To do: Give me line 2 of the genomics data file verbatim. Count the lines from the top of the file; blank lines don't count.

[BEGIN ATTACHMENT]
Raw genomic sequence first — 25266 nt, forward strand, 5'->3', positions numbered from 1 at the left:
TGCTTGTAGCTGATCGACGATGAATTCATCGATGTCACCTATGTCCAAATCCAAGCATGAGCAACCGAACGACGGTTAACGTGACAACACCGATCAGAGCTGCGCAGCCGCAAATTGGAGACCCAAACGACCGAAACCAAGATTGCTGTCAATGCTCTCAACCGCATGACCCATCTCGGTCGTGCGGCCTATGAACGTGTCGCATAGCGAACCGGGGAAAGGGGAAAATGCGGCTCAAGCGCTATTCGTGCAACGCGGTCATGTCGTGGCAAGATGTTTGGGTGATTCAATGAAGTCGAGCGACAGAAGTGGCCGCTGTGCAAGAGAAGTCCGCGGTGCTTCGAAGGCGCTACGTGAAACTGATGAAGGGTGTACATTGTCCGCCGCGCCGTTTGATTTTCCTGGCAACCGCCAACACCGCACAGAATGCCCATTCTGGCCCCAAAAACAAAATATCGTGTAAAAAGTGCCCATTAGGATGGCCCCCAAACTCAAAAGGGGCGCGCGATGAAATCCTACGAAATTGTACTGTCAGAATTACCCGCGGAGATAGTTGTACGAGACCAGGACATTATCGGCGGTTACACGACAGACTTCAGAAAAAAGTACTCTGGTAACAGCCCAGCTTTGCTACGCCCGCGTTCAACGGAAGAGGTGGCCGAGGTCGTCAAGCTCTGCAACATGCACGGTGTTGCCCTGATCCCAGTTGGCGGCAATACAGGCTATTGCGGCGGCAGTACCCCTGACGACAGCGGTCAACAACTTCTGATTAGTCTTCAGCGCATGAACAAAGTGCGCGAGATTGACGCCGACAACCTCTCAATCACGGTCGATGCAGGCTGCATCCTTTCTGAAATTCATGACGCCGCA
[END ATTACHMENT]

TGCTTGTAGCTGATCGACGATGAATTCATCGATGTCACCTATGTCCAAATCCAAGCATGAGCAACCGAACGACGGTTAACGTGACAACACCGATCAGAGCTGCGCAGCCGCAAATTGGAGACCCAAACGACCGAAACCAAGATTGCTGTCAATGCTCTCAACCGCATGACCCATCTCGGTCGTGCGGCCTATGAACGTGTCGCATAGCGAACCGGGGAAAGGGGAAAATGCGGCTCAAGCGCTATTCGTGCAACGCGGTCATGTCGTGGCAAGATGTTTGGGTGATTCAATGAAGTCGAGCGACAGAAGTGGCCGCTGTGCAAGAGAAGTCCGCGGTGCTTCGAAGGCGCTACGTGAAACTGATGAAGGGTGTACATTGTCCGCCGCGCCGTTTGATTTTCCTGGCAACCGCCAACACCGCACAGAATGCCCATTCTGGCCCCAAAAACAAAATATCGTGTAAAAAGTGCCCATTAGGATGGCCCCCAAACTCAAAAGGGGCGCGCGATGAAATCCTACGAAATTGTACTGTCAGAATTACCCGCGGAGATAGTTGTACGAGACCAGGACATTATCGGCGGTTACACGACAGACTTCAGAAAAAAGTACTCTGGTAACAGCCCAGCTTTGCTACGCCCGCGTTCAACGGAAGAGGTGGCCGAGGTCGTCAAGCTCTGCAACATGCACGGTGTTGCCCTGATCCCAGTTGGCGGCAATACAGGCTATTGCGGCGGCAGTACCCCTGACGACAGCGGTCAACAACTTCTGATTAGTCTTCAGCGCATGAACAAAGTGCGCGAGATTGACGCCGACAACCTCTCAATCACGGTCGATGCAGGCTGCATCCTTTCTGAAATTCATGACGCCGCA